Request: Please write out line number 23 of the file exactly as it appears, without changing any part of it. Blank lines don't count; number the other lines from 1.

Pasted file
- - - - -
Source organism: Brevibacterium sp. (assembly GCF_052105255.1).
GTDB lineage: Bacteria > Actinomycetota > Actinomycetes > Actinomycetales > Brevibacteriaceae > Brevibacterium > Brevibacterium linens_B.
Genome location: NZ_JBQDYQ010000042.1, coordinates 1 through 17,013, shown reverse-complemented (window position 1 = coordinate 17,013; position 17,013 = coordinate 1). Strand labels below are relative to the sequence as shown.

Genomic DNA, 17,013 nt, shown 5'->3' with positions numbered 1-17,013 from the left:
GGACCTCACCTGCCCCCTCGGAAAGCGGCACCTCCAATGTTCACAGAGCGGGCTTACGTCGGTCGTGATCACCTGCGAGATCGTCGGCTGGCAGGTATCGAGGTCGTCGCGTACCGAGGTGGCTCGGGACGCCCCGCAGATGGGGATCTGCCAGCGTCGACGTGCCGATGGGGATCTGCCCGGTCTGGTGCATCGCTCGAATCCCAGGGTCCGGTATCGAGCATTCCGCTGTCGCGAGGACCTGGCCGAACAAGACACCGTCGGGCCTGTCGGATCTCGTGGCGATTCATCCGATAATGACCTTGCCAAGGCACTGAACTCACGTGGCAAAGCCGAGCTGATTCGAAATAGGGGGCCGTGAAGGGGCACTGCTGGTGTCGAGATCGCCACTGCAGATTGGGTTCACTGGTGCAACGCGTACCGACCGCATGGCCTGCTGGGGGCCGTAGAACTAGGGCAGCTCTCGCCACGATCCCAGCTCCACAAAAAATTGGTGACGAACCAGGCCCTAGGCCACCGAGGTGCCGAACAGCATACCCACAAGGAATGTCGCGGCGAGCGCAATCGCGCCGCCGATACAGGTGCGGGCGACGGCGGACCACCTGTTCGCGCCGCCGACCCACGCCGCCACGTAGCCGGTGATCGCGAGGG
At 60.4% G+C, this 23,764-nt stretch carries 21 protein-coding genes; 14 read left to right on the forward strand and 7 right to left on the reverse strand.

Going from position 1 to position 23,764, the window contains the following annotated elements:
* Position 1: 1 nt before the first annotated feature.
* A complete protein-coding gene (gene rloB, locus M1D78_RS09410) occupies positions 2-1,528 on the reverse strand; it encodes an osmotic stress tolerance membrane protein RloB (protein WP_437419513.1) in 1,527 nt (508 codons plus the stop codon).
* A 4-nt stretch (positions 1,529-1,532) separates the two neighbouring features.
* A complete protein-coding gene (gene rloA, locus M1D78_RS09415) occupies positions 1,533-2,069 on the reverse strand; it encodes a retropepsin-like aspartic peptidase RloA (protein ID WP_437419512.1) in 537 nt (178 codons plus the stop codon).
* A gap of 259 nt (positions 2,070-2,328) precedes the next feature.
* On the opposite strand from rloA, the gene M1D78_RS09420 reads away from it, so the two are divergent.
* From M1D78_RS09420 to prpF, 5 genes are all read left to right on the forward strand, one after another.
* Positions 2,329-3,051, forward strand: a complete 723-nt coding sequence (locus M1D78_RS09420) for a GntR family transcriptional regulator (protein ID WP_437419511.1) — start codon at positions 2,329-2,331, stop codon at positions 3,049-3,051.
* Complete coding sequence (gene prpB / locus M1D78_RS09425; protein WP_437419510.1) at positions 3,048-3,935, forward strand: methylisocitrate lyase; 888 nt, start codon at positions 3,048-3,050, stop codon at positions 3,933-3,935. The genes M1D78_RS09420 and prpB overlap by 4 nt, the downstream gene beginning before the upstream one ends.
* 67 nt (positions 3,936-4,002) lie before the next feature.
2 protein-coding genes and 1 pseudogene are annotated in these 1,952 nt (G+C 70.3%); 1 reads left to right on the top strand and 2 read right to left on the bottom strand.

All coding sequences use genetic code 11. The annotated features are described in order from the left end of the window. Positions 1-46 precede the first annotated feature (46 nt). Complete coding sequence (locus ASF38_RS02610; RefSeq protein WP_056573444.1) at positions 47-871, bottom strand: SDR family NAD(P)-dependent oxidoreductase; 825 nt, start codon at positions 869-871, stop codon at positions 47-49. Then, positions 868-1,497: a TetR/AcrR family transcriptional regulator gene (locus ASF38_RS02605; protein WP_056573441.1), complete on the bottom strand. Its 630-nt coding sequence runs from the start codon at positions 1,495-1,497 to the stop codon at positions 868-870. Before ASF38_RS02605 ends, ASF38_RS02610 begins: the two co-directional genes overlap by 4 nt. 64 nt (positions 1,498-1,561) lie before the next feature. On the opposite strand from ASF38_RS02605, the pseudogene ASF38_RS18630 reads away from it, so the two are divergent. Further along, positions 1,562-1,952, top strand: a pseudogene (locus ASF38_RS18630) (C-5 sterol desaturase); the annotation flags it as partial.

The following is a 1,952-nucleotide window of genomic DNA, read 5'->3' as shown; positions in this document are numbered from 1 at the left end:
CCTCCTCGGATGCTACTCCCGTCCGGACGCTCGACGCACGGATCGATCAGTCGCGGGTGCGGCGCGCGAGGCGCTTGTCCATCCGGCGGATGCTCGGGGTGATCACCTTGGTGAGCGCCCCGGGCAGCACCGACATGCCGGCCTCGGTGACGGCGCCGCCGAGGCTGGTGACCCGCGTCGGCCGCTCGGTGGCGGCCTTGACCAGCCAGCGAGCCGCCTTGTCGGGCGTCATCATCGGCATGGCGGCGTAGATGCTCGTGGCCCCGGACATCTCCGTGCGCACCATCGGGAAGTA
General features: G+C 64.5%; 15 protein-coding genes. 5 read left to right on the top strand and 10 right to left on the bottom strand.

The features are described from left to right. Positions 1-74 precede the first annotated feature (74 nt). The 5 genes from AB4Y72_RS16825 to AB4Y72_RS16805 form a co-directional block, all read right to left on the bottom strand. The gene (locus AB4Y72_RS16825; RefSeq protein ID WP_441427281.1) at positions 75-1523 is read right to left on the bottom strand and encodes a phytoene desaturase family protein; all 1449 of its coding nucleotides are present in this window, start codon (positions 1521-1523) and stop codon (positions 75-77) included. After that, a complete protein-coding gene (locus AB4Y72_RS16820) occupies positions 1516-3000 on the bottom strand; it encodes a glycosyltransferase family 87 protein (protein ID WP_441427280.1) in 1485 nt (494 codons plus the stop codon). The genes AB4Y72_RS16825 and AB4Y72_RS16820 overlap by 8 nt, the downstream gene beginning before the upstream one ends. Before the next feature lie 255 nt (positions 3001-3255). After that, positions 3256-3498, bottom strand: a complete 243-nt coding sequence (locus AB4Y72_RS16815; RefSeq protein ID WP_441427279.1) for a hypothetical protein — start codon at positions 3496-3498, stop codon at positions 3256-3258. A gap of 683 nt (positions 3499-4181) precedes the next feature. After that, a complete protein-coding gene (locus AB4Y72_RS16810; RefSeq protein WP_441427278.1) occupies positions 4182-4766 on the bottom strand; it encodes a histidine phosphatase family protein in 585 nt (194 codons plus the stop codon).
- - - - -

The features are described from left to right. Positions 1-74 precede the first annotated feature (74 nt). The 5 genes from AB4Y72_RS16825 to AB4Y72_RS16805 form a co-directional block, all read right to left on the bottom strand. The gene (locus AB4Y72_RS16825; RefSeq protein ID WP_441427281.1) at positions 75-1523 is read right to left on the bottom strand and encodes a phytoene desaturase family protein; all 1449 of its coding nucleotides are present in this window, start codon (positions 1521-1523) and stop codon (positions 75-77) included. After that, a complete protein-coding gene (locus AB4Y72_RS16820) occupies positions 1516-3000 on the bottom strand; it encodes a glycosyltransferase family 87 protein (protein ID WP_441427280.1) in 1485 nt (494 codons plus the stop codon). The genes AB4Y72_RS16825 and AB4Y72_RS16820 overlap by 8 nt, the downstream gene beginning before the upstream one ends. Before the next feature lie 255 nt (positions 3001-3255). After that, positions 3256-3498, bottom strand: a complete 243-nt coding sequence (locus AB4Y72_RS16815; RefSeq protein ID WP_441427279.1) for a hypothetical protein — start codon at positions 3496-3498, stop codon at positions 3256-3258. A gap of 683 nt (positions 3499-4181) precedes the next feature. After that, a complete protein-coding gene (locus AB4Y72_RS16810; RefSeq protein WP_441427278.1) occupies positions 4182-4766 on the bottom strand; it encodes a histidine phosphatase family protein in 585 nt (194 codons plus the stop codon).